Tetrick denounces a natural product once advertised as "the incredible, edible egg" largely because the production of poultry feed is supposedly a vastly inefficient use of resources such as land, water and fossil fuel.

Thank goodness we still have a few inefficient things in this fast-paced world. Our election system is inefficient, but Tetrick and his backers would probably rather not be told, "Thank you for donating your invention to the state, comrades."

And our hit-and-miss courtship rituals are hardly textbook examples of productivity. But unless Tetrick won his wife by paying her father three yaks and a case of eggless protein goop, maybe he should stop crowing the virtues of efficiency.

I cannot fault Tetrick's humanitarian goal of providing protein for hungry people in emerging nations, but the way he simultaneously rides the coattails of and disses eggs in particular grates on my nerves.

It's like a supermarket chain executive at a ribbon cutting announcing to the world, "Our new self-service lane means only an idiot would turn to Employee of the Month Joe Shlabotnik for help. Self-service lane, we need a cleanup on Aisle 7. I said, self-service lane -oh pooh!"

I remember when protein production was just a one-on-one matter of my bachelor uncle Vernon and his amazing rapport with his hens. Oblivious to adages such as "Too many cooks spoil the broth," Tetrick has turned the project over to a battalion of biochemists, food scientists and software engineers. Waiting in the wings are a community organizer and a soybean whisperer.

How times change! I shudder to think of the rich tradition of eggs being consigned to the dust heap of history. What will we do without Easter eggs, Humpty Dumpty, "egg on his face," "egghead" and countless other cultural references?

Once Tetrick disproves "You can't make an omelette without breaking a few eggs," I fear the power-mad entrepreneur will be seen leading horses to water and laughing maniacally as he forces the poor equines to drink.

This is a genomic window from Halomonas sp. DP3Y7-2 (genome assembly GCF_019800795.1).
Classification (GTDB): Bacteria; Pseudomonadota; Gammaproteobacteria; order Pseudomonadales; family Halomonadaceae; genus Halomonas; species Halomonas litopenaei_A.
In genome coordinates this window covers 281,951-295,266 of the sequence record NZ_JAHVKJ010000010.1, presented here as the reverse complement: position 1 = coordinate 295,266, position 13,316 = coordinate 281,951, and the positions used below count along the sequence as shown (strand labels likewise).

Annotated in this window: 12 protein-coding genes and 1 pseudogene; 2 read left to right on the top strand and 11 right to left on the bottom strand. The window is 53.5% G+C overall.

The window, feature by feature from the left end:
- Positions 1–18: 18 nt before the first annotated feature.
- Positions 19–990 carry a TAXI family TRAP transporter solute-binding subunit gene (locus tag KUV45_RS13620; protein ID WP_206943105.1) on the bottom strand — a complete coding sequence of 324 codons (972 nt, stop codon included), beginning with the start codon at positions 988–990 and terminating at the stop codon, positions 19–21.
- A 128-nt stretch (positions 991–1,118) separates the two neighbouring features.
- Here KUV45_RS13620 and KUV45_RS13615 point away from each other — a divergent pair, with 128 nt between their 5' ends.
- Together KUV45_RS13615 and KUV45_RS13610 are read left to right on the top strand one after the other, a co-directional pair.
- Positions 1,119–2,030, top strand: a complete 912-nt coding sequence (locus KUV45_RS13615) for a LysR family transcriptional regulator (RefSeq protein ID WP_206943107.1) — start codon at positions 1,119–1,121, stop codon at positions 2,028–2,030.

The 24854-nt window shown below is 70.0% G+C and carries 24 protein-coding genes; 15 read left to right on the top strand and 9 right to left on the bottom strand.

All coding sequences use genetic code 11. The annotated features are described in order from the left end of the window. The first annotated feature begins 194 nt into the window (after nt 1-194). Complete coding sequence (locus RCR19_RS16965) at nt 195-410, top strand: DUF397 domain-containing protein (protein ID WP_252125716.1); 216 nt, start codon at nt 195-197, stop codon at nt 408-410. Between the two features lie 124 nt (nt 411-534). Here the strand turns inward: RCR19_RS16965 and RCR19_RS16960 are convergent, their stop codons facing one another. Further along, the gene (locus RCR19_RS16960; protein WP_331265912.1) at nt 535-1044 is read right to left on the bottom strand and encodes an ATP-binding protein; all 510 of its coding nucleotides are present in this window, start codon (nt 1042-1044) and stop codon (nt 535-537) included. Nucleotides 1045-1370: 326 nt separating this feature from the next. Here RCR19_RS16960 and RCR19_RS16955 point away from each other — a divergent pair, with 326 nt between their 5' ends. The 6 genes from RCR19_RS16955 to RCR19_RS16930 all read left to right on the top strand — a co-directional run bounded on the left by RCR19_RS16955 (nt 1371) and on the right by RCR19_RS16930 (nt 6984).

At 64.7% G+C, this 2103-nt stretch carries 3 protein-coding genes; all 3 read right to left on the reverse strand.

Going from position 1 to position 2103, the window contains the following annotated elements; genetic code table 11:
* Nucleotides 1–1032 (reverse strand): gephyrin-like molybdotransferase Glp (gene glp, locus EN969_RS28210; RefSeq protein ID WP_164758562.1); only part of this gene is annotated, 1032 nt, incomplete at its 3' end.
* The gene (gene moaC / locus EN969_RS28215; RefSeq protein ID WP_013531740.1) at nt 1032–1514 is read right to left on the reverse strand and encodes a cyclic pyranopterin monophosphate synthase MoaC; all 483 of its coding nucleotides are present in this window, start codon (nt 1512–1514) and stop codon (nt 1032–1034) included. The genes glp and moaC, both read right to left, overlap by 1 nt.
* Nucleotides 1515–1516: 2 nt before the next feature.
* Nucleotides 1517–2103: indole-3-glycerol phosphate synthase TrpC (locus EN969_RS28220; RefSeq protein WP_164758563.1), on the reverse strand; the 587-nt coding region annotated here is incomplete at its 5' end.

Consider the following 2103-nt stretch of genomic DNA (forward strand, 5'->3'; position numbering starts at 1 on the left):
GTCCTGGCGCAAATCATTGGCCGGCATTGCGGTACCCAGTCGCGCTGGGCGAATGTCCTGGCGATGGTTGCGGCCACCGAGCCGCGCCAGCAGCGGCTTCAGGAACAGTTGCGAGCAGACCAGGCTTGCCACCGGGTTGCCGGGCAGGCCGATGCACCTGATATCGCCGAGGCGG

Who am I kidding? The more things change, the more they stay the same. One of our distant ancestors had to be the first person to decide to eat that white, shelled object that came out of a chicken's rear, and now we're on the verge of serving as human guinea pigs as we ingest experimental witches' brews that could have side effects coming out the wazoo.

Things seem bleak for eggs, but I beg the industry to hang in there.

"Rage, rage against the dying of the brooder light. Do not go OVER EASY into that good night."

Every weekday JewishWorldReview.com publishes what many in the media and Washington consider "must-reading". Sign up for the daily JWR update. It's free. Just click here.

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Controversial author Harlan Ellison once described the work of Mr. Tyree as "wonkily extrapolative" and said his mind "works like a demented cuckoo clock." Tyree generated a particular buzz on the Internet with his column spoofing real-life Christian nudist camps. A lifelong small-town southerner, he graduated from Middle Tennessee State University in 1982 with a bachelor's degree in Mass Communications.


Doctor Who: A Fiftieth Anniversary Primer

The Martians Were Coming, The Martians Were Coming

Are Pigs Smarter Than Dogs? And Should We Care?

America, Let's Be #1 At Corruption

Free College Tuition? Read The Fine Print

Independence Day: Life, Liberty and the Pursuit of Typos

Let's Have More Wrist Slap Punishments

Father's Day: Can It Survive?

© 2013, Danny Tyree